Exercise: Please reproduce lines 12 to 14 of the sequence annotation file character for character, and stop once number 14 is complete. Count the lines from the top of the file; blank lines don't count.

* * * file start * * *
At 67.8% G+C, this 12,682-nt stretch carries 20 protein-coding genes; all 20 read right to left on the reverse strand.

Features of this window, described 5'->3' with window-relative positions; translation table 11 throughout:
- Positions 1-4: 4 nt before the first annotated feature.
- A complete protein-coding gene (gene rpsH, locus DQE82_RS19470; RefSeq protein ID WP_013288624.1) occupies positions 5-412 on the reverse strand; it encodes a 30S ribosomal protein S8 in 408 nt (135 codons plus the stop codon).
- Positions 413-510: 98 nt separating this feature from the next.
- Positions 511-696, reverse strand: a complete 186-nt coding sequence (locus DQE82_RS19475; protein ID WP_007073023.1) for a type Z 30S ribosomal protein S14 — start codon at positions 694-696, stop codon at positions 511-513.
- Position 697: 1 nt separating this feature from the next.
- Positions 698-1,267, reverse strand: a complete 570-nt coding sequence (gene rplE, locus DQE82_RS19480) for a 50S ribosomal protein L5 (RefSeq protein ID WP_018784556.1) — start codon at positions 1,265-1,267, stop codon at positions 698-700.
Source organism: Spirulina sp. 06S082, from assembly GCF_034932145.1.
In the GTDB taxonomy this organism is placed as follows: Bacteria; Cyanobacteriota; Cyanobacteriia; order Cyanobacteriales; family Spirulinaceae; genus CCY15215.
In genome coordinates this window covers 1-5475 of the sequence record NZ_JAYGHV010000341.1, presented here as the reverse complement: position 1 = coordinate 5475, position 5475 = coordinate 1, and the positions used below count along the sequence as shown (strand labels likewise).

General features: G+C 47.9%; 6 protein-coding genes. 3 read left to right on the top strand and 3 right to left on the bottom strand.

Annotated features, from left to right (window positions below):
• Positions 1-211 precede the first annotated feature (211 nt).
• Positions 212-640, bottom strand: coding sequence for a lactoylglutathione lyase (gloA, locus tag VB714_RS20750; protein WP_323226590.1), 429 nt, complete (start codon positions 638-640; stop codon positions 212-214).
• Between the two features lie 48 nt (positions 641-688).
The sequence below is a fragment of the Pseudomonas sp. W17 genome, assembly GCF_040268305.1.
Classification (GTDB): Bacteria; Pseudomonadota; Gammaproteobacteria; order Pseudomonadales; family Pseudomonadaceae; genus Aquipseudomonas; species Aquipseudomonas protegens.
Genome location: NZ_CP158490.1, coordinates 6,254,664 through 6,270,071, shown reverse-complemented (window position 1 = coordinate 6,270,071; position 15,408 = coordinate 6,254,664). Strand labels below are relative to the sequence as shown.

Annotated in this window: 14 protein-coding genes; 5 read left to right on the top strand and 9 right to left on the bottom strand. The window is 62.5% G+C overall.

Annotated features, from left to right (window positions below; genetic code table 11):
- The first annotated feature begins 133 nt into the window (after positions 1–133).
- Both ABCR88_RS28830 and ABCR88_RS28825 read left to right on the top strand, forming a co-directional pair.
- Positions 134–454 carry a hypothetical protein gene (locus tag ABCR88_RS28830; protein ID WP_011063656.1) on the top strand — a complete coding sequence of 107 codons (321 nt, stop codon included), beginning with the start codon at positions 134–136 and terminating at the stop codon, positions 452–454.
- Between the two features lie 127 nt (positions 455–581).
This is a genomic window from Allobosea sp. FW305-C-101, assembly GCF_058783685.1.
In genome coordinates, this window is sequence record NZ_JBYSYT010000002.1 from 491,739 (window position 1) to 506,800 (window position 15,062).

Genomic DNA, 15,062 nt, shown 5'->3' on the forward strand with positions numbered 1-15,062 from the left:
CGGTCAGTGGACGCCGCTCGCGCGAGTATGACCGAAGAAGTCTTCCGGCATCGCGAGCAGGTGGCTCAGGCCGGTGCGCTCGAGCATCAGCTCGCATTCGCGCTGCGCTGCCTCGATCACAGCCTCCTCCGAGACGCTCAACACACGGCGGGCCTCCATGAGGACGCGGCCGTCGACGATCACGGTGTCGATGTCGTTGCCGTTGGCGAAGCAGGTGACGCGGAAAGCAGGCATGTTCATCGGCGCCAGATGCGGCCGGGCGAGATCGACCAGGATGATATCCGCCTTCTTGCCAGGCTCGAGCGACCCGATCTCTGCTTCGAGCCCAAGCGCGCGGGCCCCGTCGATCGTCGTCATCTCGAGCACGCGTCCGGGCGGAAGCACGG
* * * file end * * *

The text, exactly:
General features: G+C 47.9%; 6 protein-coding genes. 3 read left to right on the top strand and 3 right to left on the bottom strand.

Annotated features, from left to right (window positions below):
• Positions 1-211 precede the first annotated feature (211 nt).